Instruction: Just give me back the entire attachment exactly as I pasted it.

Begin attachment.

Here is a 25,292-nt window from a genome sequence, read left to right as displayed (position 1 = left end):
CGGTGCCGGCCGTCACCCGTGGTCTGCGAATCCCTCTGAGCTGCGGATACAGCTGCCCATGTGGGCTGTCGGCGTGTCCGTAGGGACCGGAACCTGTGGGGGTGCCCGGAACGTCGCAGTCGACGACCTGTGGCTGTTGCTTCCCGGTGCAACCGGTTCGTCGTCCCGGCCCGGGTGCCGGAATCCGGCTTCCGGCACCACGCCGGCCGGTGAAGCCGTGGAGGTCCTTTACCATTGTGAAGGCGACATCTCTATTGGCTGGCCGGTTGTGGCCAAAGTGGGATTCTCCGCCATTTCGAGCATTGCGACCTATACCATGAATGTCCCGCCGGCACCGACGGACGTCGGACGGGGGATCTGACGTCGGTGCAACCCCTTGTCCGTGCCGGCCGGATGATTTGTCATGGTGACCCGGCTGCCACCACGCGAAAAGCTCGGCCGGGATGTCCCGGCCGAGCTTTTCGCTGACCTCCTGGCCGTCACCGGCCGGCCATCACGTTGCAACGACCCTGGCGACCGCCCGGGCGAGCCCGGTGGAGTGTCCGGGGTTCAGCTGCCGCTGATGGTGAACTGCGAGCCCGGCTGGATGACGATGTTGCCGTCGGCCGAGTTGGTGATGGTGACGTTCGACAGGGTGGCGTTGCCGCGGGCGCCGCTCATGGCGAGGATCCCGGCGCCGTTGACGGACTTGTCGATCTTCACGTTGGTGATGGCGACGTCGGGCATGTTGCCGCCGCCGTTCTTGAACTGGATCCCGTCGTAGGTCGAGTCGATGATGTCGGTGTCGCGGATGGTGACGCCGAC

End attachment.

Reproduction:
Here is a 25,292-nt window from a genome sequence, read left to right as displayed (position 1 = left end):
CGGTGCCGGCCGTCACCCGTGGTCTGCGAATCCCTCTGAGCTGCGGATACAGCTGCCCATGTGGGCTGTCGGCGTGTCCGTAGGGACCGGAACCTGTGGGGGTGCCCGGAACGTCGCAGTCGACGACCTGTGGCTGTTGCTTCCCGGTGCAACCGGTTCGTCGTCCCGGCCCGGGTGCCGGAATCCGGCTTCCGGCACCACGCCGGCCGGTGAAGCCGTGGAGGTCCTTTACCATTGTGAAGGCGACATCTCTATTGGCTGGCCGGTTGTGGCCAAAGTGGGATTCTCCGCCATTTCGAGCATTGCGACCTATACCATGAATGTCCCGCCGGCACCGACGGACGTCGGACGGGGGATCTGACGTCGGTGCAACCCCTTGTCCGTGCCGGCCGGATGATTTGTCATGGTGACCCGGCTGCCACCACGCGAAAAGCTCGGCCGGGATGTCCCGGCCGAGCTTTTCGCTGACCTCCTGGCCGTCACCGGCCGGCCATCACGTTGCAACGACCCTGGCGACCGCCCGGGCGAGCCCGGTGGAGTGTCCGGGGTTCAGCTGCCGCTGATGGTGAACTGCGAGCCCGGCTGGATGACGATGTTGCCGTCGGCCGAGTTGGTGATGGTGACGTTCGACAGGGTGGCGTTGCCGCGGGCGCCGCTCATGGCGAGGATCCCGGCGCCGTTGACGGACTTGTCGATCTTCACGTTGGTGATGGCGACGTCGGGCATGTTGCCGCCGCCGTTCTTGAACTGGATCCCGTCGTAGGTCGAGTCGATGATGTCGGTGTCGCGGATGGTGACGCCGAC